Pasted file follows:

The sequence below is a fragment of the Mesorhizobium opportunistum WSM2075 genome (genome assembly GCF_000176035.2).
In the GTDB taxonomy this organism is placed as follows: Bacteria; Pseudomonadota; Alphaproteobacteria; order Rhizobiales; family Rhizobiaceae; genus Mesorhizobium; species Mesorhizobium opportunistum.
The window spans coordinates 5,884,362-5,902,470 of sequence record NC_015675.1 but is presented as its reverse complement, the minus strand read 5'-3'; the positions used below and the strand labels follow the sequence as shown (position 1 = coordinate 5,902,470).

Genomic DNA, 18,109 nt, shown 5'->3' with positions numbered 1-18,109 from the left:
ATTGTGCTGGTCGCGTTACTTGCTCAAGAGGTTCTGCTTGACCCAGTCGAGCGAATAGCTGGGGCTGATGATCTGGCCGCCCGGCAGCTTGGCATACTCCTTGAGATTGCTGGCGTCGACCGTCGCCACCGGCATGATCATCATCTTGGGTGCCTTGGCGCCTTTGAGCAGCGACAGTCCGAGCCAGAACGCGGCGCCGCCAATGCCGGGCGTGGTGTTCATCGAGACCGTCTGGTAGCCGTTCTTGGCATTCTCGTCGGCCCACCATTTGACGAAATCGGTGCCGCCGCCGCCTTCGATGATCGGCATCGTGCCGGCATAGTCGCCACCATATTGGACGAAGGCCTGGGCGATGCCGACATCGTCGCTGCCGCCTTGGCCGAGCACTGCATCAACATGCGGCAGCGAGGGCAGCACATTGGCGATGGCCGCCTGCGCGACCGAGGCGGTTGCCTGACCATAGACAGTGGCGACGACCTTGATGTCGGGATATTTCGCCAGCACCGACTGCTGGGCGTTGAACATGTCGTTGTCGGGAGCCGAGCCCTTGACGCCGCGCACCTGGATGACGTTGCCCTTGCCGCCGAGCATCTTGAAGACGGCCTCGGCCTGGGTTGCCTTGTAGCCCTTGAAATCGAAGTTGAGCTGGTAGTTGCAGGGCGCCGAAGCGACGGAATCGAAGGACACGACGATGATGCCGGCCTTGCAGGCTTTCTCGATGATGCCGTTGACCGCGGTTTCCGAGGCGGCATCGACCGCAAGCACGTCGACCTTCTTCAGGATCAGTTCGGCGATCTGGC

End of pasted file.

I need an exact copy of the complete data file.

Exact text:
The sequence below is a fragment of the Mesorhizobium opportunistum WSM2075 genome (genome assembly GCF_000176035.2).
In the GTDB taxonomy this organism is placed as follows: Bacteria; Pseudomonadota; Alphaproteobacteria; order Rhizobiales; family Rhizobiaceae; genus Mesorhizobium; species Mesorhizobium opportunistum.
The window spans coordinates 5,884,362-5,902,470 of sequence record NC_015675.1 but is presented as its reverse complement, the minus strand read 5'-3'; the positions used below and the strand labels follow the sequence as shown (position 1 = coordinate 5,902,470).

Genomic DNA, 18,109 nt, shown 5'->3' with positions numbered 1-18,109 from the left:
ATTGTGCTGGTCGCGTTACTTGCTCAAGAGGTTCTGCTTGACCCAGTCGAGCGAATAGCTGGGGCTGATGATCTGGCCGCCCGGCAGCTTGGCATACTCCTTGAGATTGCTGGCGTCGACCGTCGCCACCGGCATGATCATCATCTTGGGTGCCTTGGCGCCTTTGAGCAGCGACAGTCCGAGCCAGAACGCGGCGCCGCCAATGCCGGGCGTGGTGTTCATCGAGACCGTCTGGTAGCCGTTCTTGGCATTCTCGTCGGCCCACCATTTGACGAAATCGGTGCCGCCGCCGCCTTCGATGATCGGCATCGTGCCGGCATAGTCGCCACCATATTGGACGAAGGCCTGGGCGATGCCGACATCGTCGCTGCCGCCTTGGCCGAGCACTGCATCAACATGCGGCAGCGAGGGCAGCACATTGGCGATGGCCGCCTGCGCGACCGAGGCGGTTGCCTGACCATAGACAGTGGCGACGACCTTGATGTCGGGATATTTCGCCAGCACCGACTGCTGGGCGTTGAACATGTCGTTGTCGGGAGCCGAGCCCTTGACGCCGCGCACCTGGATGACGTTGCCCTTGCCGCCGAGCATCTTGAAGACGGCCTCGGCCTGGGTTGCCTTGTAGCCCTTGAAATCGAAGTTGAGCTGGTAGTTGCAGGGCGCCGAAGCGACGGAATCGAAGGACACGACGATGATGCCGGCCTTGCAGGCTTTCTCGATGATGCCGTTGACCGCGGTTTCCGAGGCGGCATCGACCGCAAGCACGTCGACCTTCTTCAGGATCAGTTCGGCGATCTGGC